gated city honored him with a four-day tribute and named its airport after him; his statue stands outside the Birmingham Civil Rights Institute. And in November 2008, Shuttlesworth watched from a hospital bed as Sen. Barack Obama was elected the nation’s first African-American president. The year before, Obama had pushed Shuttlesworth’s wheelchair across the Edmund Pettus Bridge in Selma during a commemoration of the Selma-to-Mont-
gomery voting rights march. In the early 1960s, Shuttlesworth had invited King back to Birmingham. Televised scenes of police dogs and fire hoses being turned on black marchers, including children, in spring 1963 helped the rest of the nation grasp the
depth of racial animosity in the Deep South. “He marched into the
jaws of death every day in Birmingham before we got
there,” Andrew Young, the former Atlanta mayor and U.N. ambassador who was an aide to King, said. Young said it was Shuttlesworth’s fearlessness that persuaded King to take the fight for equality to Birmingham. “We shouldn’t have been strong enough to take on Birmingham ... But God had a plan that was far better than our plan,” Young said. “Fred didn’t invite us to come to Birmingham. He told us we had to come.”
HISPANIC HERITAGE BANQUET GARLAND- Garland Association for Hispanic Affairs celebrates 20th anniversary The Garland Association for Hispanic Affairs (GAFHA) is proud to host the 4th Annual Hispanic Heritage Banquet on November 19th, 2011 at the Atrium, 300 N. Fifth St, Garland, TX. GAFHA is a nonprofit organization dedicated to promoting higher education by providing educational scholarships for G.I.S.D. students. GAFHA has been providing scholarships for over eleven years. More than $40,000 has been awarded to deserving high school seniors. As a non-profit, the main goal is to ensure continued education for graduating seniors who aspire to earn a college degree and become future leaders in our community The banquet is the primary fundraiser for awarded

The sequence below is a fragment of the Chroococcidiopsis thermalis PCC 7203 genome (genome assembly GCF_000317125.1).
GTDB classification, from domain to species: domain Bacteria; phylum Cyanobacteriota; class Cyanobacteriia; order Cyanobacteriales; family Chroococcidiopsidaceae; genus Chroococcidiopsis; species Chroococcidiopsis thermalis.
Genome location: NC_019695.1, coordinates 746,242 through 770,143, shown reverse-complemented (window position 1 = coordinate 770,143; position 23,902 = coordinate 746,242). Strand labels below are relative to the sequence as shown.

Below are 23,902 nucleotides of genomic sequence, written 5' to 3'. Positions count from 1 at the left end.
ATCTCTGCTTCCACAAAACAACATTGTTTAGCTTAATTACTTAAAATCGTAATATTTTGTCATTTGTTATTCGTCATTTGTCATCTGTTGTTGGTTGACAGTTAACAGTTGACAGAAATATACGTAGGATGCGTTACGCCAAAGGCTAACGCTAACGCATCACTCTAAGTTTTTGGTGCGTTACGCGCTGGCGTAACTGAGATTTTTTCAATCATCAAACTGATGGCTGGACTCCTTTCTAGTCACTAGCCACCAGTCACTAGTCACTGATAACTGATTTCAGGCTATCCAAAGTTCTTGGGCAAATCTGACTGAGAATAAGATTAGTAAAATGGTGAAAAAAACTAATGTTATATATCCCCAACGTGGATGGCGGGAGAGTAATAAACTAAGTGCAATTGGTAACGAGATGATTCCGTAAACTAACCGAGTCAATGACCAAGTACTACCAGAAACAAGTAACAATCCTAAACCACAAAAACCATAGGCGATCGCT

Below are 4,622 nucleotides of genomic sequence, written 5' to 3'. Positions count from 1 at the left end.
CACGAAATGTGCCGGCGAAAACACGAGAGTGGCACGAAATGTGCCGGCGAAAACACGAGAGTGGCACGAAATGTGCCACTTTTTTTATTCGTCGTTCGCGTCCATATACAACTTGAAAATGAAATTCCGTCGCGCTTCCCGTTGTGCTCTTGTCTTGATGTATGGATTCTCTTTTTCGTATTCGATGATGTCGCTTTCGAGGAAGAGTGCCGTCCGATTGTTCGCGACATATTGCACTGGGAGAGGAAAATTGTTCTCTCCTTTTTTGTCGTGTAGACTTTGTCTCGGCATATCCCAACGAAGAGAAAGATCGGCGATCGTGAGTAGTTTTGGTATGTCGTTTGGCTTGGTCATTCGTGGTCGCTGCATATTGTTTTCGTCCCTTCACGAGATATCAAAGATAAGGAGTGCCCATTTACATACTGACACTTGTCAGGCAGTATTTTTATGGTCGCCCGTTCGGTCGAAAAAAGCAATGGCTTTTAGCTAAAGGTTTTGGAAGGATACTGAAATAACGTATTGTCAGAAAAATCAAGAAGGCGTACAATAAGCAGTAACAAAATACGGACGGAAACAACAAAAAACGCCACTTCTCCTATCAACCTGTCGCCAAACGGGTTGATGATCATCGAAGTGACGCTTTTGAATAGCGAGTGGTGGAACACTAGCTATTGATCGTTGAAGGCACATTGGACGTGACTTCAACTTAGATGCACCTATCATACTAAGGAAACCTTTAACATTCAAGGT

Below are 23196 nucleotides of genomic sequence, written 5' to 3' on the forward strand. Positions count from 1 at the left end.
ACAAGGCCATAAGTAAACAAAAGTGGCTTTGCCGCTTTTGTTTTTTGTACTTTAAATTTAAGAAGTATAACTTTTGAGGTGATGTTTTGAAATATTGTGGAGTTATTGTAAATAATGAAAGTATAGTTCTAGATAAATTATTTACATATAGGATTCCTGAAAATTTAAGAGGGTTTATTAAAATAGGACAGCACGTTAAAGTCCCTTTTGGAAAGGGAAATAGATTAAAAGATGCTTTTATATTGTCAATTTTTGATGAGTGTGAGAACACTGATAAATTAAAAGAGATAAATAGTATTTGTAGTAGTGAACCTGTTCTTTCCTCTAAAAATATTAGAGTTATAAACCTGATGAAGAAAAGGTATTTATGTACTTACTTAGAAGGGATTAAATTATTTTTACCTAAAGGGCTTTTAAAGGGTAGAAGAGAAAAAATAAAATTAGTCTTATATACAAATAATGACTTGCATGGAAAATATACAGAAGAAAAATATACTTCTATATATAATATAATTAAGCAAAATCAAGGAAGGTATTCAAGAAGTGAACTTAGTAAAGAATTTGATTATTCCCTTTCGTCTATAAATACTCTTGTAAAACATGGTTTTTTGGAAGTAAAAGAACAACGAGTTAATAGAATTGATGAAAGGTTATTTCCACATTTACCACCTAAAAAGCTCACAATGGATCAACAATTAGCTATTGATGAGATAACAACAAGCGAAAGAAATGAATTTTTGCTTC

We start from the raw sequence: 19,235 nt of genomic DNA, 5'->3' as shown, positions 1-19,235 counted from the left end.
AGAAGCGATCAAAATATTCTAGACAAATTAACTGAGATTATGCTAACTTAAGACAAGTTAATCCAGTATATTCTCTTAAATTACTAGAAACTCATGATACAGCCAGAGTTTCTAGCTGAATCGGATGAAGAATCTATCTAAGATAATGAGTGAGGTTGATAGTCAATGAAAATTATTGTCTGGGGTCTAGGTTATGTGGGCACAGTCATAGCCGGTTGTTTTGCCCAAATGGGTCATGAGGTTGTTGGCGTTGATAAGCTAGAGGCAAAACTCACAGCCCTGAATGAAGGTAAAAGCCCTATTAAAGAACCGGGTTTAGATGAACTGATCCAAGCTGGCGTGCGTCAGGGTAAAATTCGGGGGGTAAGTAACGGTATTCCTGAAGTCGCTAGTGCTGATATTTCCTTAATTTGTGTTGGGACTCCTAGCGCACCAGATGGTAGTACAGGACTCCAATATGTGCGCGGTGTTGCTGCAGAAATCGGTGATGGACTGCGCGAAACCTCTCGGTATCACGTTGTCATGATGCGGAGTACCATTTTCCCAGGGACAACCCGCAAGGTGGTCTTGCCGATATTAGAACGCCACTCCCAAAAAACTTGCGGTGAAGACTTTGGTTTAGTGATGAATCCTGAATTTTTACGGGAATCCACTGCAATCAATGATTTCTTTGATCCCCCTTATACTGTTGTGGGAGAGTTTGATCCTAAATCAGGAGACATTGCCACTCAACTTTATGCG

scholarships. The event will also recognize leaders who have contributed to the Hispanic community.
Awards will be given for Civic and Educational Excellence. For more information
and sponsorship please contact Javier Solis at firstname.lastname@example.org or 972-487-3262.
Living Faith Christian Church host their Harvest Revival on November 6, 7, and 8. The Harvest Revival begins at 3:00 pm on Sunday, November 6th and at 7 pm on the 7th and 8th according to Pastor Donny Canady, the host pastor. All events are scheduled to be held at Living Faith Christian Church located at 1935 State St. Suite 104 in Garland. The Harvest Revival is borne of John 4:35. Rev. Earnestine Scott of New
Hope Baptist Church in Royce City is main speaker on Sunday, November 6. Pastor Christopher Dexter of New Nation Deliverance Temple in Richardson takes over as main speaker on Monday. Rev. Dorsey Taylor of Greater Mt. Pilgrim BC in Dallas closes the Harvest Revival service on Tuesday. Pastor Canady said Living Faith Christian Church’s motto is, “Experience the Word of God while increasing your faith.”